On 21st of August, 1978, the Laws (Continuance in Force) (Sixth Amendment) Order, C.M.L.A. 1 of 1977, was passed further extending the time under clause (3) of Article 195 of the Constitution for bringing about the separation of the judiciary from the executive.
In September, the Administration Committee approved amendments in the High Court Rules & Orders to enable smooth transition to be made from English to Urdu in the mode of address and filing of documentation etc., before the Court
In December, by the Shariat Benches of Superior Courts Order, P.O.22 of 1978, a Shariat bench was created in the High Court, as in the other High Courts, in pursuance of the policy to bring about Islamization of the judiciary. The Shariat bench was to consist of three Muslim Judges of the High Court, to be appointed by the President on the recommendation of the Chief Justice of the Court. A Shariat Appellate bench was also created in the Supreme Court to consist of three Muslim Judges of the said Court to be appointed by the President on the recommendation of the Chief Justice of Pakistan. The Shariat bench was given powers to examine and decide all questions relating to whether or not any law or provision was repugnant to the injunctions of Islam, as laid down in the Holy Quran and the Sunnah of the Holy Prophet.
During May, 1979, as a first step towards the separation of the Judiciary from the Executive, in order to fulfill the Constitutional requirement of Article 175 (3) of the Constitution of Pakistan, the Government of the Punjab placed the services of 41 Extra Assistant Commissioners under the control of the High Court provisionally, for their posting as Judicial magistrates exercising powers under section 30 Cr.P.C. for the disposal of criminal cases. These officers otherwise remained under the administrative control of the Government and their services were repatriable to the Executive. Later, as time progressed, the number of such magistrates kept dwindling, without any prospects of their being merged in the Judiciary, or the Judiciary being separated from the Executive.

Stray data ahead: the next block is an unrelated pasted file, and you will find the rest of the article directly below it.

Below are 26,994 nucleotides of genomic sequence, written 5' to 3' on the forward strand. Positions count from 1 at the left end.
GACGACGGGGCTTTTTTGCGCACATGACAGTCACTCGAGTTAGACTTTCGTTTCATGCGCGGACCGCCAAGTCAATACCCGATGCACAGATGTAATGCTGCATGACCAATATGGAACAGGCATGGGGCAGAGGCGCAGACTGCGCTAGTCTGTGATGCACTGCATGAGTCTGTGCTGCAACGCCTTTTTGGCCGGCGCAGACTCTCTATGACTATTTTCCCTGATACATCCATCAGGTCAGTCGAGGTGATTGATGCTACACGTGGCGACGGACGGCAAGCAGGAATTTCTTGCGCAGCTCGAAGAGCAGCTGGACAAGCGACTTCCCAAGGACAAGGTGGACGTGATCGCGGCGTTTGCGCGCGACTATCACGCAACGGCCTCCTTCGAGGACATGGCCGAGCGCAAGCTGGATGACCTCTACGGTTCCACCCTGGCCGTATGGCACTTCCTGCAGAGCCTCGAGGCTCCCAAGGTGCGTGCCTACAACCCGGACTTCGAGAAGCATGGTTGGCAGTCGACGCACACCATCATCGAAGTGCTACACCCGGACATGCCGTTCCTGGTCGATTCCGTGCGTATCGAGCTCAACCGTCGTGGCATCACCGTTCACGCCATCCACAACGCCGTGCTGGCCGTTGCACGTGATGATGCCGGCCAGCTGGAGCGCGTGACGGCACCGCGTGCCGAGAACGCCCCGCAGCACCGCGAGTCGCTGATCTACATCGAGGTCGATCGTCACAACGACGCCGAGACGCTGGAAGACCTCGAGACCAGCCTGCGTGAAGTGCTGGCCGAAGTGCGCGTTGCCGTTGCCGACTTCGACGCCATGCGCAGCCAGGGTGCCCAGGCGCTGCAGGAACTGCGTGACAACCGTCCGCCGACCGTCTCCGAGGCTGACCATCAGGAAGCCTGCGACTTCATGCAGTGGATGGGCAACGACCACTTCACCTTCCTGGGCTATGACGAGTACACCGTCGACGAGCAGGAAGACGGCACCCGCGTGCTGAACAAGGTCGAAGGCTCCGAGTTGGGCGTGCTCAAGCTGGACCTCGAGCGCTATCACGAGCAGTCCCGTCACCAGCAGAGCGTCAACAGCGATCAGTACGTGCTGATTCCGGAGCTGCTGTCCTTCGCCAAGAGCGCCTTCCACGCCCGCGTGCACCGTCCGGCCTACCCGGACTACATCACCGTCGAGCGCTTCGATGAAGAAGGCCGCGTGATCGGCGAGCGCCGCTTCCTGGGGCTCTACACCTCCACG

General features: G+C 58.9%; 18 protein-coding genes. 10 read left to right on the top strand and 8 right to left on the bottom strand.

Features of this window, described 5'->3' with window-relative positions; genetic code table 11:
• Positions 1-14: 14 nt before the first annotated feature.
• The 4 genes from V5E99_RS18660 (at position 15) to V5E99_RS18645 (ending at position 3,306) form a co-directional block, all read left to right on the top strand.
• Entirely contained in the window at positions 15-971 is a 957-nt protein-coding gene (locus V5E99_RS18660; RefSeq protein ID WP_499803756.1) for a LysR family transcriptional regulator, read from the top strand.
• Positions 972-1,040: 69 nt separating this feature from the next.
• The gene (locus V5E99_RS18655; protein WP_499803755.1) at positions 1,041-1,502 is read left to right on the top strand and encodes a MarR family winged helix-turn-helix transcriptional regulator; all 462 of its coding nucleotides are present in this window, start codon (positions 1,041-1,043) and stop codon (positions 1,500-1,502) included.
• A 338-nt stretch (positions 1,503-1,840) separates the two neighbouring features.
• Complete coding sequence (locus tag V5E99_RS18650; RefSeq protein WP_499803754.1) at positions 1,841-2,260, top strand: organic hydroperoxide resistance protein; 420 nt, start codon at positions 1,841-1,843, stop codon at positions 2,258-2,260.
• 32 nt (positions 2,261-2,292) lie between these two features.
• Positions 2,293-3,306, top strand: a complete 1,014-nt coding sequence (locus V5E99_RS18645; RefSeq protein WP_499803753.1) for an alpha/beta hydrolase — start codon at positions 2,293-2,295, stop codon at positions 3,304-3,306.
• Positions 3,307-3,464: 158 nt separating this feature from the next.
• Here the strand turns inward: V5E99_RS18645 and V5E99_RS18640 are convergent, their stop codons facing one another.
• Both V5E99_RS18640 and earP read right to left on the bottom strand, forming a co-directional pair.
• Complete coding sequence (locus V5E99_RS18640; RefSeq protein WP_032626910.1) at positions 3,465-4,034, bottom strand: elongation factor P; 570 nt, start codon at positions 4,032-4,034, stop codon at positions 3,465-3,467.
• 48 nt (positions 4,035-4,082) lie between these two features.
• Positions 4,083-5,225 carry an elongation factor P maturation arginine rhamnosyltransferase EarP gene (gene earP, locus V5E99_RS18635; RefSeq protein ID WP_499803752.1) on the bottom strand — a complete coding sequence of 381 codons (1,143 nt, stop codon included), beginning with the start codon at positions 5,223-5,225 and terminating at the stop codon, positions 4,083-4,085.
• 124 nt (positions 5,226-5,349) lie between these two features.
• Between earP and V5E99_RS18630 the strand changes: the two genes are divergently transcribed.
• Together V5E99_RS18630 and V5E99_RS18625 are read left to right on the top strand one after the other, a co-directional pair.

In November, the Superior Courts (Courts Dress and Mode of Address) Order, P.O. 15 of 1980, was enacted to regulate Court dress and mode of address in the Superior Courts effective 1st November, 1980 which was the first day of the 15th Century Hijra. Under the said Order a Judge of a Superior Court was to wear, whilst he was attending sittings of the Court, a black sherwani without bands and, during winter, a black gown, and whilst he was attending State or ceremonial functions, a black sherwani without bands. In case a Judge used a headgear, the Order provided that it was to be a Jinnah cap of black colour. The use of the expressions “My Lord” and “Your Lordship” and the like, in relation to a Judge was ordered to be discontinued and it was provided that a Judge should be addressed as “Sir” or “Janab-e-Wala” or `Janab-e-Ali” and he was to be referred in judgments, correspondence or other instruments as “Mr. Justice” so and so or the like.